Lamine Bina casts a long shadow over his herd on a plain in the Central African Republic’s rural northwest.
In the middle of the annual trek to summer pastures, the herder looks nervously between his herd and the horizon.
Both armed militias and pro-government forces are known to frequently target nomads like Bina, 37, a Fulani whose name has been changed for his safety.
For two decades he has made the same trek between October and June, leaving the arid plateaus of Chad and Sudan to reach the plains of the Central African Republic and its sizable livestock markets.
But the resurgence of violence in the vast, troubled country has made nomadic life even harder.
After three years of declining violence, the civil war has flared up again, with rebels launching an offensive a year ago to overthrow the head of state, Faustin Archange Touadera.
They were quickly repelled by a lightning army counter-offensive supported by hundreds of Russian mercenaries from the private security company Wagner, according to the UN.
The civil war began in 2013 between CAR’s dysfunctional state and several armed groups, some of which still control as much as two-thirds of CAR’s vast expanse.
After being routed in the cities, the rebels changed tactics and are now carrying out guerrilla actions in the countryside including kidnapping herders for ransom, especially during the trek to summer pastures.
The ransoms are a windfall for the militias as livestock farming accounts for around 13 percent of the CAR’s gross domestic product, according to the UN.
“I’ve lost a lot of oxen,” says Bina in his long beige boubou robe, stroking the snout of one of his herd.
“The rebels regularly ask me for money, but I can’t pay. They take 10 or 15 oxen and the situation can quickly deteriorate if I refuse,” he says.
Taxed, looted, killed
The extortion takes a toll on Bina, who owns about 70 head of cattle.
Out of fear of being targeted again, he stays in the town of Paoua, a town 500 kilometers (300 miles) northwest of the capital Bangui.
“The situation forces me to sell locally, at a lower price,” he said, his voice dampened by the sound of hooves and mooing.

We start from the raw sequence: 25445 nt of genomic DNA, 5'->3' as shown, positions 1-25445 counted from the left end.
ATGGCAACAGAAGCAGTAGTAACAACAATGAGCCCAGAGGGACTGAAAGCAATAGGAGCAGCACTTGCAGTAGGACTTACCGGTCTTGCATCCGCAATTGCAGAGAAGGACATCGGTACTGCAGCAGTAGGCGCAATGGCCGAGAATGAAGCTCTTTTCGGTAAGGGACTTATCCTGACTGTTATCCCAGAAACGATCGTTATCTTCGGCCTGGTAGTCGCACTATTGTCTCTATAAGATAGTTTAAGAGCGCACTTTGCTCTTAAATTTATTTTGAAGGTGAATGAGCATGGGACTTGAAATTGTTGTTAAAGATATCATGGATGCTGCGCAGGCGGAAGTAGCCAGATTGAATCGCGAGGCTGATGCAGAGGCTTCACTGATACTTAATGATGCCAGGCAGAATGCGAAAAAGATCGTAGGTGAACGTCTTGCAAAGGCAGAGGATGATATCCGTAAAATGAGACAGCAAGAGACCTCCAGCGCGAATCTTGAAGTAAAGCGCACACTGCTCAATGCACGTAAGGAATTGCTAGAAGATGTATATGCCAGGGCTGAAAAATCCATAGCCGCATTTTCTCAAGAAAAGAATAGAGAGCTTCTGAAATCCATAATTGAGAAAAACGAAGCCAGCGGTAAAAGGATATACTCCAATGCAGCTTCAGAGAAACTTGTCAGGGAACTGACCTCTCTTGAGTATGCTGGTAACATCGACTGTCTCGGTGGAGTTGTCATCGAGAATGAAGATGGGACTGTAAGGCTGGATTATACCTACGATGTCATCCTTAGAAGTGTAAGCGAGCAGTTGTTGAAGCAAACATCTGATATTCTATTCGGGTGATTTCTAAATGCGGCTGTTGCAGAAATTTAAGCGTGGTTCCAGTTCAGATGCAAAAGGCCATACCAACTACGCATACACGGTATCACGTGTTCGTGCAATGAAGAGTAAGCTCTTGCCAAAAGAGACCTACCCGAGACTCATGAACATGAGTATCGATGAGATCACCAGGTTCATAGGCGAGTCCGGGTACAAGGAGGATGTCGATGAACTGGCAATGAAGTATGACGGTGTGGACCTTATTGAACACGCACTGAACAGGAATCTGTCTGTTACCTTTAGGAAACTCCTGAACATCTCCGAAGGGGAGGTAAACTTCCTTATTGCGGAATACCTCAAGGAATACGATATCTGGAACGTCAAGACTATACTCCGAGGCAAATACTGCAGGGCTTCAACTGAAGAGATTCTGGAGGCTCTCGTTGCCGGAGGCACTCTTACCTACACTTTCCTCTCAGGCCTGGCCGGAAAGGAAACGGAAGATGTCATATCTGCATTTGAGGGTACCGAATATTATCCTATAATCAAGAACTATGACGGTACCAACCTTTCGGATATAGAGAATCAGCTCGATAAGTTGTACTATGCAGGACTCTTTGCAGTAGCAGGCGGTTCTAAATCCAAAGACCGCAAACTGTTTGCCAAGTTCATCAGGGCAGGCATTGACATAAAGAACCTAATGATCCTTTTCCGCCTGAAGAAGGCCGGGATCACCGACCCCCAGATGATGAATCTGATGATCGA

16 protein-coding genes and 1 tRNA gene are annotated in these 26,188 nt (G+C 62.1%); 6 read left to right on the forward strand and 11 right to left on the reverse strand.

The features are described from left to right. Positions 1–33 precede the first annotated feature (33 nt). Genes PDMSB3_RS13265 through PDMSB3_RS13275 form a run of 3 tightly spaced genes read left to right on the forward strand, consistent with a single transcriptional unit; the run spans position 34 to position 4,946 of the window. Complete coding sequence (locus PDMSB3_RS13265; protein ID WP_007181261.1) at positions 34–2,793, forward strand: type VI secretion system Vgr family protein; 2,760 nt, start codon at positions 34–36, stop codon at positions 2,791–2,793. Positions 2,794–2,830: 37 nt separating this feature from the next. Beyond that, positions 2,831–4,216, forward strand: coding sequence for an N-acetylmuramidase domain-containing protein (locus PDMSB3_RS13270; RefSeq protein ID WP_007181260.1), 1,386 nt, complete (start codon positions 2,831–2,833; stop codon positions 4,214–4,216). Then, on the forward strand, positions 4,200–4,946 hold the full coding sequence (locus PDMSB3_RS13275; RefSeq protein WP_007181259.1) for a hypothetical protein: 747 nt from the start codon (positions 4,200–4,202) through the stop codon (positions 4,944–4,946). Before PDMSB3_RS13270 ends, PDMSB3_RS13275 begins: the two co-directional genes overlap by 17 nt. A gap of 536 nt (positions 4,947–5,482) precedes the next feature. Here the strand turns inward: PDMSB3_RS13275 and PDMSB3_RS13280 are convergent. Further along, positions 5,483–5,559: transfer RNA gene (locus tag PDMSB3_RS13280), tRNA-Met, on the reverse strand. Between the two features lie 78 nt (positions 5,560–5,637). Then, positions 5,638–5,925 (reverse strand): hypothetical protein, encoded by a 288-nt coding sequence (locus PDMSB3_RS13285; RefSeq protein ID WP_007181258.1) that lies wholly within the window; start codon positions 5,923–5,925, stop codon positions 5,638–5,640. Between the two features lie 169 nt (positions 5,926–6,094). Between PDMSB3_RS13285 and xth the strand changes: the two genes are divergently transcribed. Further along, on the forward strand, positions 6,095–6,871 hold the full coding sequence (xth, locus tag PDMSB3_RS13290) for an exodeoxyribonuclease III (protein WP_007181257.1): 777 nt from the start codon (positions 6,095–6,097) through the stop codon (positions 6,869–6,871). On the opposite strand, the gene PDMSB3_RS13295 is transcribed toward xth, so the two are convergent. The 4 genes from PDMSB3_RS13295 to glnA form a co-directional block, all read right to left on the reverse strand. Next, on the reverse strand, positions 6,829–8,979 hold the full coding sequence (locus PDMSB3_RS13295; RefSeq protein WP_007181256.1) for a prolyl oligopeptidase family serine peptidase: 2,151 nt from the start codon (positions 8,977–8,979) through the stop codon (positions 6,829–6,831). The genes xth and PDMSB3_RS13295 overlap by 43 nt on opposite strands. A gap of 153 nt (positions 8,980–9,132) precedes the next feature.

“Here, I can earn between 200,000 and 300,000 CFA francs (300 to 450 euros, $345 to $520) per head, whereas in Bangui the prices rise to 400,000 CFA.”
Mahamat, a fellow herdsman, said: “We also need to graze our animals in the bush, and travel — but the rebels are there”.
Rebels around Paoua belong to the Return, Reclamation and Rehabilitation (3R) faction, one of the region’s most powerful armed groups, presenting itself as a Fulani self-defenses militia.
Before the joint army-Russian offensive, the group had a grip on the whole of the northwest, pocketing substantial income from the annual migrations.
Out of fear they would be taxed, looted or killed, many herders joined the group or relied on 3R to back them in their long-running clashes with sedentary farmers.
Violence between the two pre-eminent forms of farming has been entrenched in the region for centuries.
Some nomads migrate with their animals from the Sahel to graze in less arid areas, in this case from Chad and Sudan to the Central African Republic, frequently triggering land disputes and deadly clashes.
‘Burnings, attacks and killings’
Now, the nomads also claim to be victims of pro-government forces, in particular Russian paramilitaries, recently accused by the UN of crimes against civilians in the CAR.
“The military accuse us of being in cahoots with the rebels,” said a farmer in the Paoua area who requested anonymity for fear of reprisals.
“It is not uncommon for them to shoot at us and our animals,” he says.
Thierry Vircoulon, a specialist in the region at the French Institute of International Relations (IFRI), said Fulani herders are “targeted by the pro-government forces” who mistake them for members of the 3R militia.
“The Russians make a very simple ethnic identification” and do not try to differentiate between herders and militiamen, adds Roland Marchal, a researcher at the Centre de Recherche’s internationals (CERI) at Sciences Po in Paris.
The herders, pushed out of established migratory corridors, take other routes — sometimes, along with their herds, encroaching on farmers’ fields.
In June 2021, at least 14 people were killed in fighting between the two communities in the northwest, near the border with Chad.